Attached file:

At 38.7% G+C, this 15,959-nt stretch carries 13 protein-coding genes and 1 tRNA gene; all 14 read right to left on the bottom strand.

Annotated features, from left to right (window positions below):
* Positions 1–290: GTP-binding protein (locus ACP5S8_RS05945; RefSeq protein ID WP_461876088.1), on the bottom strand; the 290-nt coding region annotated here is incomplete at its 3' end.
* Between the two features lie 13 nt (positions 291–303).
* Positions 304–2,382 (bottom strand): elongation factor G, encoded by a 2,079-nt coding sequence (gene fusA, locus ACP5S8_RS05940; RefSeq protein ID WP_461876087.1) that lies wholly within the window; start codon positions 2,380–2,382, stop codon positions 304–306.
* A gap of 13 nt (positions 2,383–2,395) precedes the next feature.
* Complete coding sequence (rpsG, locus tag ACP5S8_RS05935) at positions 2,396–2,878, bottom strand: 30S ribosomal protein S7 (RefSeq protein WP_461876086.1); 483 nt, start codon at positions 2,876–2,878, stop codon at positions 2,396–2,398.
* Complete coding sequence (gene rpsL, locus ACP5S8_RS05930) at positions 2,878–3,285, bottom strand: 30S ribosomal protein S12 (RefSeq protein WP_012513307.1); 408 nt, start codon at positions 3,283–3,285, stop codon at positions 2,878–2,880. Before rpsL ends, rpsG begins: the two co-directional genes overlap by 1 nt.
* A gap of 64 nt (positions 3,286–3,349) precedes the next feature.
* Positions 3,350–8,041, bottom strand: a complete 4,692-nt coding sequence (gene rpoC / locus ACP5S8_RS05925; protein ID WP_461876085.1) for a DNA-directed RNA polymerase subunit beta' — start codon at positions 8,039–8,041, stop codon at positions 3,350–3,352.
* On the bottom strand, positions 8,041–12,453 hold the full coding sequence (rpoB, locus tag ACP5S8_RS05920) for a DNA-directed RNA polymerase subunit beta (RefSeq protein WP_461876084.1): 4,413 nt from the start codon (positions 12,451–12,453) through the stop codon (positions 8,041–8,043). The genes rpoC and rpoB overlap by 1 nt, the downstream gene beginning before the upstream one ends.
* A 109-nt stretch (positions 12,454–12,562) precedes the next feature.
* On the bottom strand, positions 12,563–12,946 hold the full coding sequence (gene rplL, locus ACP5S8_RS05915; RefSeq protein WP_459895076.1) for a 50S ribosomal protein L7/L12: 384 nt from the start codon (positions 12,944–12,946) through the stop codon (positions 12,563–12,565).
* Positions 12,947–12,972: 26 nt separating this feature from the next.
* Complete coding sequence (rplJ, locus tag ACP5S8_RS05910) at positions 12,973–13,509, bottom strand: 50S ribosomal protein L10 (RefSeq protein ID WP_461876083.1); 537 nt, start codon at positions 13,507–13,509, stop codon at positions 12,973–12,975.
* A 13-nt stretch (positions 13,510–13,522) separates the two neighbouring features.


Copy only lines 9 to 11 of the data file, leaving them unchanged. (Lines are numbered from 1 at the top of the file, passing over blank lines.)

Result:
* A gap of 64 nt (positions 3,286–3,349) precedes the next feature.
* Positions 3,350–8,041, bottom strand: a complete 4,692-nt coding sequence (gene rpoC / locus ACP5S8_RS05925; protein ID WP_461876085.1) for a DNA-directed RNA polymerase subunit beta' — start codon at positions 8,039–8,041, stop codon at positions 3,350–3,352.
* On the bottom strand, positions 8,041–12,453 hold the full coding sequence (rpoB, locus tag ACP5S8_RS05920) for a DNA-directed RNA polymerase subunit beta (RefSeq protein WP_461876084.1): 4,413 nt from the start codon (positions 12,451–12,453) through the stop codon (positions 8,041–8,043). The genes rpoC and rpoB overlap by 1 nt, the downstream gene beginning before the upstream one ends.